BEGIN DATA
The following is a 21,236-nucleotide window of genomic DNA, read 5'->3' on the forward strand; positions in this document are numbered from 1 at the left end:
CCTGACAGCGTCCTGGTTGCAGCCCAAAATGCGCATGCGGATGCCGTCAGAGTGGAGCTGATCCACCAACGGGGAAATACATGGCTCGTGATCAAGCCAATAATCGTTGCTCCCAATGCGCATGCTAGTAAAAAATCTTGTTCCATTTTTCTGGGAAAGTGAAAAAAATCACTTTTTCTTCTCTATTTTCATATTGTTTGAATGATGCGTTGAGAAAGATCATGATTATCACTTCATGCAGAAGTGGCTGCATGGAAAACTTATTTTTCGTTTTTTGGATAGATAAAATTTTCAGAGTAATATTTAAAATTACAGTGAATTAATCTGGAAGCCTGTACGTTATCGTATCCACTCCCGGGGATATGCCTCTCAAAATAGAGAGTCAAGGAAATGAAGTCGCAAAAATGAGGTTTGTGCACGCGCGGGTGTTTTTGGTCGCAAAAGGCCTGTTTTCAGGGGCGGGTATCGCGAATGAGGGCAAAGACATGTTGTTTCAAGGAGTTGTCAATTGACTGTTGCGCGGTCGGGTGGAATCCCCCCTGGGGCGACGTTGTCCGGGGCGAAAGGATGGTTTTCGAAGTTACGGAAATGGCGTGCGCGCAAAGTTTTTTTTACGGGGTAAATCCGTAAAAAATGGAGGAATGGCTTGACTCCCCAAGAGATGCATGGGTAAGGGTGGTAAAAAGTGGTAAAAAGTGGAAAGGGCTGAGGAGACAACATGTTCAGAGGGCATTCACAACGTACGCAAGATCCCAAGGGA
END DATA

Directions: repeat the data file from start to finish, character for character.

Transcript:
The following is a 21,236-nucleotide window of genomic DNA, read 5'->3' on the forward strand; positions in this document are numbered from 1 at the left end:
CCTGACAGCGTCCTGGTTGCAGCCCAAAATGCGCATGCGGATGCCGTCAGAGTGGAGCTGATCCACCAACGGGGAAATACATGGCTCGTGATCAAGCCAATAATCGTTGCTCCCAATGCGCATGCTAGTAAAAAATCTTGTTCCATTTTTCTGGGAAAGTGAAAAAAATCACTTTTTCTTCTCTATTTTCATATTGTTTGAATGATGCGTTGAGAAAGATCATGATTATCACTTCATGCAGAAGTGGCTGCATGGAAAACTTATTTTTCGTTTTTTGGATAGATAAAATTTTCAGAGTAATATTTAAAATTACAGTGAATTAATCTGGAAGCCTGTACGTTATCGTATCCACTCCCGGGGATATGCCTCTCAAAATAGAGAGTCAAGGAAATGAAGTCGCAAAAATGAGGTTTGTGCACGCGCGGGTGTTTTTGGTCGCAAAAGGCCTGTTTTCAGGGGCGGGTATCGCGAATGAGGGCAAAGACATGTTGTTTCAAGGAGTTGTCAATTGACTGTTGCGCGGTCGGGTGGAATCCCCCCTGGGGCGACGTTGTCCGGGGCGAAAGGATGGTTTTCGAAGTTACGGAAATGGCGTGCGCGCAAAGTTTTTTTTACGGGGTAAATCCGTAAAAAATGGAGGAATGGCTTGACTCCCCAAGAGATGCATGGGTAAGGGTGGTAAAAAGTGGTAAAAAGTGGAAAGGGCTGAGGAGACAACATGTTCAGAGGGCATTCACAACGTACGCAAGATCCCAAGGGA